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Local Foods Movement Ushers in New Era in Maine Agriculture
05/17/2013   Reported By: Jennifer Mitchell

For the last 30 years, the big agriculture story has been the decline of the family farm, and the rise of the biotech giants, such as Monsanto. But early indications from the Cooperative Extension Service show that in New England at least, the small farm is poised to make a big come back. As Jennifer Mitchell reports, Maine's local foods movement has ushered in a new era for new farms - and new farmers.

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Farm 2

At the Cornerstone Farm in Palmyra, Henne Tierney produces field hogs - the pig equivalent of "free range."

"When we first got chickens," says Heather Donahue, "our very first egg - I went out and found my little bitty egg in the chicken coop. I was all excited, I picked it up and I'm like, 'Oh my gosh, it's warm! It was just lain and it was still warm!'"

Donahue is a middle school teacher turned start-up farmer. "Farming isn't always pretty," she says. "It isn't always good smelling, it's not always quiet and bucolic. You know, there's a lot of noise invoved whether it's from tractors or cows."

But now, there's nothing else she'd rather do. She and her husband Doug purchased Balfour Farm in Pittsfield in 2010. He also gave up a successful career - as a construction contractor - to get into farming. But the couple have no regrets. It hasn't always been easy knowing what to do, Doug says, because people aren't taught how to farm - unless they've grown up on one.

Fortunately, they've had plenty of help from neighbors. "You know, if you were out making hay on a day that wasn't ideal, they would come by and stop you and catch you in the field and tell you that you were crazy or something," Doug says.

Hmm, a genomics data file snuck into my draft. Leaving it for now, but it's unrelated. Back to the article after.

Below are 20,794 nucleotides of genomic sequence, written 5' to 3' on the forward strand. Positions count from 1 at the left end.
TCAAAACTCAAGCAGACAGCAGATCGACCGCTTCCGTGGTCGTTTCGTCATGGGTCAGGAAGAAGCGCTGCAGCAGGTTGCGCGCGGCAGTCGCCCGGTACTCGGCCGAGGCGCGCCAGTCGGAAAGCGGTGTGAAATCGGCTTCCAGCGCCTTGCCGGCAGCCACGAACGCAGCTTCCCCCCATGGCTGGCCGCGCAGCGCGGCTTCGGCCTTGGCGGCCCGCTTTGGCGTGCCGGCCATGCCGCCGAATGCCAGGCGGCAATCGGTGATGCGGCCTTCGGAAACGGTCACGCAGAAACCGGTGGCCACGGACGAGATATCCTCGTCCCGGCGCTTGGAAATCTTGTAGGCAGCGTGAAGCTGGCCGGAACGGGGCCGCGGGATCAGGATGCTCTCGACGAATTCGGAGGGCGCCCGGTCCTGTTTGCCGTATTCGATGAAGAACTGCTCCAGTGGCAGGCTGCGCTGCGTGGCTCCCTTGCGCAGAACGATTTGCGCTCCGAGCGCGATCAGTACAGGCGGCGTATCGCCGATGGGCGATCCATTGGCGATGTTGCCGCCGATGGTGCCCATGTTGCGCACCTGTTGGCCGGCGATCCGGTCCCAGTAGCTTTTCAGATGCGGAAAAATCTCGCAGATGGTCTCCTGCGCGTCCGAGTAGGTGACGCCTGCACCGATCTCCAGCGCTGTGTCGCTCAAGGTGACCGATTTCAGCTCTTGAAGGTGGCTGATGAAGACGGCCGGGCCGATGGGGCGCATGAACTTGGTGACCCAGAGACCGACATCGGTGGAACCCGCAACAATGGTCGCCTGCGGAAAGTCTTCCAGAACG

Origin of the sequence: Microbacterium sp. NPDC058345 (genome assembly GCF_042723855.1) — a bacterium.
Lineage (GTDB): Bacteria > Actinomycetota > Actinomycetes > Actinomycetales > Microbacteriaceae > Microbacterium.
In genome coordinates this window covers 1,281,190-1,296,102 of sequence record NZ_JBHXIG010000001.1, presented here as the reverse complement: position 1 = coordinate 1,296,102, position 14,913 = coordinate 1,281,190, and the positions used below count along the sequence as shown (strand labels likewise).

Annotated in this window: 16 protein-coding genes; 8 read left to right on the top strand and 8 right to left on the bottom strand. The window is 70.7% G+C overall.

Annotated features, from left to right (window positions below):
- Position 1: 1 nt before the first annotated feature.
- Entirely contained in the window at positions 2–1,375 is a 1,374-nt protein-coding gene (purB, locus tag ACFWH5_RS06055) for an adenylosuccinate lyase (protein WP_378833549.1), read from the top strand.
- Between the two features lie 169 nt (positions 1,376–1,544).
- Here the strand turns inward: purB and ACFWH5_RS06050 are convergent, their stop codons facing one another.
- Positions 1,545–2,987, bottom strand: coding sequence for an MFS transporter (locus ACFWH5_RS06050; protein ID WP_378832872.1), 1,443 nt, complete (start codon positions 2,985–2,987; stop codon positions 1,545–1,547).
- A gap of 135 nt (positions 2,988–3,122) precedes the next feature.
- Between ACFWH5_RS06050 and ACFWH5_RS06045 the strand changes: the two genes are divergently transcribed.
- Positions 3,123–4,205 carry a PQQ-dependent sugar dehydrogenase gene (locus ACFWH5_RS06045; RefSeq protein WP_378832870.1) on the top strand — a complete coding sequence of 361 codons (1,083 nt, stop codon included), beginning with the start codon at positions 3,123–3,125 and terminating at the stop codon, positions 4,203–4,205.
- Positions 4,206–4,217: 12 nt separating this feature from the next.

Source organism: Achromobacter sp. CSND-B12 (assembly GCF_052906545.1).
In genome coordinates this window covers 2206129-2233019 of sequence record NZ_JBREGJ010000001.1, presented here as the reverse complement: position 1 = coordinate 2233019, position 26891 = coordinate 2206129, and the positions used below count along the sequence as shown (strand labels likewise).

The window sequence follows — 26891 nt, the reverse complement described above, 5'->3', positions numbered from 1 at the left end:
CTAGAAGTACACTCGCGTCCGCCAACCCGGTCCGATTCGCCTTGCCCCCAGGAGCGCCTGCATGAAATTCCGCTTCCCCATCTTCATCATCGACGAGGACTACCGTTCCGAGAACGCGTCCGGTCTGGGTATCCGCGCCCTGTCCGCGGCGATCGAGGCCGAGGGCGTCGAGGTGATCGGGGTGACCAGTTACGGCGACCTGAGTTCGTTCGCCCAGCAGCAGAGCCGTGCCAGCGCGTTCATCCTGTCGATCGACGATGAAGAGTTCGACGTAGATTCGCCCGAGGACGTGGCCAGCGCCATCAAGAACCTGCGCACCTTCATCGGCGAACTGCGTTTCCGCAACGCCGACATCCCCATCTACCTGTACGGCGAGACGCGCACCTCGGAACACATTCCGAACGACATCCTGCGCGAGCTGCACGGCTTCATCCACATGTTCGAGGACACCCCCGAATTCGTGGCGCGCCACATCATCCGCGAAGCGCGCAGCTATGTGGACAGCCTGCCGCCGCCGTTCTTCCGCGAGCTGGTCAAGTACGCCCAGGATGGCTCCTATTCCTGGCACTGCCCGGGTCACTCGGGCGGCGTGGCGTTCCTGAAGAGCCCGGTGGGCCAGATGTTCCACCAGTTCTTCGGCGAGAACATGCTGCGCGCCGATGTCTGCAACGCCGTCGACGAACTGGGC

In America, there are more full-time prisoners than full-time farmers. But people like the Donahues may be changing that statistic. They're just part of a growing farm trend that started about five years ago and has picked up sharply this year.

"We're seeing a lot of interest from a variety of both ages groups and types of people, so that's what's really interesting," says Rick Kersbergen from the Cooperative Extension Service.

Kersbergen says the demand for information on farming in Maine is at a record high, with people moving to the state, purchasing small holdings, and wanting to know how to make the land productive for anything from hay to honey.

In response to that surge of interest, his department decided to offer a webinar this year called "So You Want To Farm in Maine." "And we had 160 people sign up for that," Kersbergen says.

And one simple reason may be contributing to the interest. "I think any new farmer looking to buy land in Maine would probably laugh at this, but I think that in general, Maine has affordable land," says Clayton Carter.

And with the average Maine farmer reaching retirement age within the next 10 years, there's more of that land available, at better prices than elsewhere in New England, says Carter, who started his professional life as a computer programmer in Boston.

Carter wound up in Etna, where he's been growing organic vegetables on his Fail Better Farm for the last few years; like the Donahues, he doesn't see himself going back to a 9 to 5 job.

Farm 1"I will not deny that there times thoughout the season when the stress just builds up to the point where you're like, 'Oh my God, what am I doing?' But then of course you get a night's rest, and have a great market the next day, and everything seems great again," he says with a laugh.

One thing that's helping new farmers stick with it, he says, is a partner. His is Hanne Tierney (left, holding a young field hog), whose Cornerstone Farm is 20 minutes to the South in Palmyra. Tierney produces field hogs - that's sort of the pig equivalent of "free-range."

Carter and Tierney save money by working together. They might share gas in getting produce to markets in Portland, and they can support each other by exchanging tools and resources. Of all these start ups, Tierney has been operating the longest - almost 10 years.

But unlike other industries, in farming at 10 years old, you're still just a start up, according to the USDA. Taking on a farm means literally decades of work and investment before a farm is considered "established" or profitable. With farms largely at the mercy of consumers and consumer trends, what that means for the new crop of little start-ups won't be clear for years to come.

But Tierney, like Carter and the Donahues, says she's putting everything she has into her farm - and she just hope the markets will bear out the trend. "I hope that the consumers understand," she says. "And it's partially our job to help them see how important it is to know your farmer - and know your food."

Photos: Jennifer Mitchell


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